Cadiz Province - Castellar de la Frontera

Sunflowers are harvested in Castellar. © Michelle Chaplow
Sunflowers are harvested in Castellar.

Castellar de la Frontera

Take me to: Castellar Hotels

The old village of Castellar de la Frontera is perched high on a hilltop in the province of Cadiz, with commanding views over the Guadarranque reservoir. The village is easiest reached from the A-405 road that leaves the coast at San Roque, branching off to Castellar on the  (CA-P-5131) after just 10 kilometers. This historic fortress village is famous for its castle - the word 'Castellar' meaning literally, 'site of the castle'.

The history of the village goes back to prehistoric times and the Bronze Age, after which the place became a medieval fortress. The prehistoric presence is still evident in the many caves around the area, where enthusiasts can see the wonderful cave drawings as proof of its heritage. It played an important role in the wars between the Spanish and the Muslims. In such a high up advantageous strategic position, peoples of many cultures wanted to control this strong vantage point.

The old village of Castellar de la Frontera is perched high on a hilltop. © Michelle Chaplow
The old village of Castellar de la Frontera is perched high on a hilltop.

The village was conquered and won back between Fernando III, the Moors and then Juan II, who described it as "such a wonderful, strong town". After the many battles of medieval times, by October 1650 Teresa María Arias de Saavedra, the Countess of Castellar, took possession of the town and later it was in the hands of the Medinaceli family.  In the 1960s a new town was built 7km away in a more convenient location next to the road and the train station known as Almoraima. IThe new model Andalucian town was inaugurated in 1971.

Two years later the Rumasa Group acquired the old village and in 1983 the Spanish Government expropriated Castellar and declared it a 'Historical and Artistic Monument'. By this time, the place was in a state of neglect and abandonment and the Town Hall invested the equivalent of around £100,000 in restoration to the old castle and village.

Much of the area within the municipality of Castellar is now a part of the Parque Natural Los Acornocales, which is teeming with wildlife.

Quaint village streets of Castellar. © Michelle Chaplow
Quaint village streets of Castellar.

After the remaining inhabitants of the old town were re-housed with modern amenities in Nuevo Castellar the old town became a hippy colony. Today some bohemian people still live there. After much work has been spent on restoring the abandonment it is now, in effect a tourist town. There are houses to rent and a number of shops, bars and restaurants. At the entrance the walled town every day in the summer there is a market. It is certainly worth a vist. You can drive all the way but be advised to park the car in one of the signed car parks and walk the last hundred metres to the castle gates.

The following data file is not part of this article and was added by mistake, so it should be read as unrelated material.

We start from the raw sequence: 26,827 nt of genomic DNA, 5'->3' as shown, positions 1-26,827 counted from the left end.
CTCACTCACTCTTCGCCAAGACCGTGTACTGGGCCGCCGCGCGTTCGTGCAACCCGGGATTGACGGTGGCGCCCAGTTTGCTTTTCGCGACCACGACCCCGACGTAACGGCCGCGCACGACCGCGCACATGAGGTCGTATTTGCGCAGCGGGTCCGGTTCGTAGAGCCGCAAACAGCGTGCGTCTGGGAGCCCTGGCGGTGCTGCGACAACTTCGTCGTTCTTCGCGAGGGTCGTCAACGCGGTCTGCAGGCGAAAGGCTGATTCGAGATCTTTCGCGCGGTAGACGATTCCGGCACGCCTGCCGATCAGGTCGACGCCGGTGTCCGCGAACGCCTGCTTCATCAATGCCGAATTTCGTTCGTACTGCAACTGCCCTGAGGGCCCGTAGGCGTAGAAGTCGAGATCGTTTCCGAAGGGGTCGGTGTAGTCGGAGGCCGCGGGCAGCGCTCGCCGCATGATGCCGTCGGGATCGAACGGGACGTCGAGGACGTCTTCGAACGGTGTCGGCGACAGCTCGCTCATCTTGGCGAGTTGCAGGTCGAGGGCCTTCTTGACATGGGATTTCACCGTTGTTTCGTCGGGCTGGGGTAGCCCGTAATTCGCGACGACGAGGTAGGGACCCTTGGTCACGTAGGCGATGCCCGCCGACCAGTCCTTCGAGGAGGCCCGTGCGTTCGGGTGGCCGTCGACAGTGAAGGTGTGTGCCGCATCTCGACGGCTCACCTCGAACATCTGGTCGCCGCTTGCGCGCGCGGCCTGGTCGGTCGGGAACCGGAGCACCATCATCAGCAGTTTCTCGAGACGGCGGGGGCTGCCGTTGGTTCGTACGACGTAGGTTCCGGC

Hippy markets in Castellar. © Michelle Chaplow
Hippy markets in Castellar.

La Almoraima Estate

The  La Almoraima estate ocupies 14.000 hectares and is one of the largest estates in Spain.  The La Almoraima estate in Castellar de la Frontera occupies 14.000 hectares and is one of the largest estates in Spain. Agriculture, Forestry, Cork, Hunting, Tourism are main industries. A vast quantity of cork is produced from the oak trees which are stripped of bark each summer on a seven year rotation. 90% of the estate is within the Parque Natural Los Acornocales. It has an interesting history since it was expropriated by the state in 1983. More>

New Castellar

New Castellar, a model new town,  inaugurated in December 1971, with its well-appointed modern houses, wide streets and avenues and open green zones, is quite a contrast to the old town. The inhabitants of the old town were pleased to move into these new living conditions, since the old mountain village houses lacked all the 'mod cons' we tend to take for granted. The striking new white houses are distinctive against the green of the well-tended gardens. The town's inhabitants  are also proud of their heritage, which is being preserved in the mountain castle village.

Nuevo Castillar is now simply called Castillar and the Castle sits on top of the hill outside the village. Although modern it is interesting to vist. Plaza de Andalucia in the centre with is planted areas, fountains, sculptures and a church bell tower that looks like the year it was built. There are a number of bars and cafes and mini supermarkets. 

The convenient modern Hotel Castillar, located on the outside of town near the Aloraima Railway Station is well worth a stay to enjoy the relaxing patios where meals are served.  The more tradition Almoraima Hotel is also good value. 

Annual celebrations in Castellar de la Frontera

  • The fiesta of "La Boyal" day - 15th February. The town celebrates the day that the Spanish took back land, which previously belonged to La Almoraima.
  • Semana Santa (Easter Holy Week)
  • 'Romeria' and annual Fair celebrating the Holy Christ of La Almoraima on the first Sunday in May, with days of festivities, including dancing, etc. leading up to it. The Sunday Romeria and procession used to be called "el Domingo de los ingleses" (Sunday of the English people) because of the number of Gibraltarians who came along to join in the celebrations.
  • In July there is an important Flamenco Festival.
  • The Evening of the Divino Salvador is held on the first weekend of August, when there is flamenco singing, traditional dancing and other events organized at the Castle of Castellar, to commemorate the festival of San Salvador, the patron saint of the town.
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